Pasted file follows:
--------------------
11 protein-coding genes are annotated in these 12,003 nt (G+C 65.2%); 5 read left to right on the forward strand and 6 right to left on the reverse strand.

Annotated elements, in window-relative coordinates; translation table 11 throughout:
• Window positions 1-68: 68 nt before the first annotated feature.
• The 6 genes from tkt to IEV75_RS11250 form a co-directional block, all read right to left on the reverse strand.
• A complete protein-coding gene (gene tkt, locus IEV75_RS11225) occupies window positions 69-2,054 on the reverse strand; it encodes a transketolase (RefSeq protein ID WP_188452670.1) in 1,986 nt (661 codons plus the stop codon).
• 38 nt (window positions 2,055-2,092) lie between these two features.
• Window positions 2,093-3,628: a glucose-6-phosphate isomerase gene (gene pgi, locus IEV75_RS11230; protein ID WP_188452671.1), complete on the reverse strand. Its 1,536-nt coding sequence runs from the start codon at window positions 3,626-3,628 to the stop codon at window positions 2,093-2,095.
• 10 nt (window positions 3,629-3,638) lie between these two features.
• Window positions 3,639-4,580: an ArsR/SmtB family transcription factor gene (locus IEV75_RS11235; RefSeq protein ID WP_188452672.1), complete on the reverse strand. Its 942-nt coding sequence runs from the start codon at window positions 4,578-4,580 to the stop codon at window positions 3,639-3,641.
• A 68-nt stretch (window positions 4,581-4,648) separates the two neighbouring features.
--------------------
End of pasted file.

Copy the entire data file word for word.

11 protein-coding genes are annotated in these 12,003 nt (G+C 65.2%); 5 read left to right on the forward strand and 6 right to left on the reverse strand.

Annotated elements, in window-relative coordinates; translation table 11 throughout:
• Window positions 1-68: 68 nt before the first annotated feature.
• The 6 genes from tkt to IEV75_RS11250 form a co-directional block, all read right to left on the reverse strand.
• A complete protein-coding gene (gene tkt, locus IEV75_RS11225) occupies window positions 69-2,054 on the reverse strand; it encodes a transketolase (RefSeq protein ID WP_188452670.1) in 1,986 nt (661 codons plus the stop codon).
• 38 nt (window positions 2,055-2,092) lie between these two features.
• Window positions 2,093-3,628: a glucose-6-phosphate isomerase gene (gene pgi, locus IEV75_RS11230; protein ID WP_188452671.1), complete on the reverse strand. Its 1,536-nt coding sequence runs from the start codon at window positions 3,626-3,628 to the stop codon at window positions 2,093-2,095.
• 10 nt (window positions 3,629-3,638) lie between these two features.
• Window positions 3,639-4,580: an ArsR/SmtB family transcription factor gene (locus IEV75_RS11235; RefSeq protein ID WP_188452672.1), complete on the reverse strand. Its 942-nt coding sequence runs from the start codon at window positions 4,578-4,580 to the stop codon at window positions 3,639-3,641.
• A 68-nt stretch (window positions 4,581-4,648) separates the two neighbouring features.